Changes in Russia has ministry revamping approach

By March 11, 2008

Russia (MNN) — In post-Communist
Russia, young people are plagued with an influx of Western vices that are
uncensored and readily available to young people who have little or no moral
guidance. Book of Hope's Irina Litvinova
says, "The reality is that the young people have really different values
now." 

Litvinova says because of the
changes, they're taking a different approach to outreach this year. "We want to decrease a little the number
of books distributed, but we do want to increase the quality and effectiveness
of our distribution."

The Book of Hope is the Gospel-text
harmonized, translated, and published into different languages and distributed
with government permission in public and private schools.

Revamping a ministry approach
takes time and requires careful prayer and strategizing. "That's why we're
going into this deep research project. We want to really measure how effective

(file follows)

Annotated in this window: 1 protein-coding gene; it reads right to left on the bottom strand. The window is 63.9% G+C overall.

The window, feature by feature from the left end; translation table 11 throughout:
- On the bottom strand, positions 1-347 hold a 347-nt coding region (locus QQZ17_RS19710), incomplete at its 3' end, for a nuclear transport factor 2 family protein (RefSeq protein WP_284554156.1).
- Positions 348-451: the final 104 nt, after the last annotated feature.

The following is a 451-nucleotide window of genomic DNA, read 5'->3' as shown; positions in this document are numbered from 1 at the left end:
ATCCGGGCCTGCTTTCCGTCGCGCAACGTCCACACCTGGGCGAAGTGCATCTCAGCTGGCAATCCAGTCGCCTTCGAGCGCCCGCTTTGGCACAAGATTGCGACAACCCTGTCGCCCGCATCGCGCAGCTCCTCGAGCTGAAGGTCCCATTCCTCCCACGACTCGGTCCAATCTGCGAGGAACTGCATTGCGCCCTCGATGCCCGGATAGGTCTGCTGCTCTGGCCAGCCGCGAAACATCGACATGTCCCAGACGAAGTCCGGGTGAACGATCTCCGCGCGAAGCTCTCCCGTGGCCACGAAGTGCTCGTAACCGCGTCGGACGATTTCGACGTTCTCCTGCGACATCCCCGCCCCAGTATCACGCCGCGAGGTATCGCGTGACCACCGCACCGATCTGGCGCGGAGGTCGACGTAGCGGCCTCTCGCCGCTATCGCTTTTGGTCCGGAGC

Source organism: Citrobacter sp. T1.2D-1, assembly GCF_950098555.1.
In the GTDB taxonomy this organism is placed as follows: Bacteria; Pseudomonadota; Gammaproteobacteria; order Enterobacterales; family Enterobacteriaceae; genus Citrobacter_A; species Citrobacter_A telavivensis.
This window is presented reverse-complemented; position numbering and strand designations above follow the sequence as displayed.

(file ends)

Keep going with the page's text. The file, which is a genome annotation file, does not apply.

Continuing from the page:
we are and what we can do to reach this new generation."

Book of Hope has launched a massive
research project called the "Spiritual State of the World's Children."
It's the second year of a three-year project that studies the next generation
in the ministry's first 15 outreach fields.

The data generated can be shared
with other ministries for even greater impact. Findings will position the Book of Hope and The GodMan film to make the
greatest possible impact. 

Pray that Book of Hope would
expand its reach to every child and
youth throughout Russia.   Pray, too,
that the Russian churches would have a renewed passion to reach the lost
children and youth of Russia. Click here if you are interested in Book of
Hope's Russia team.

 

 

 

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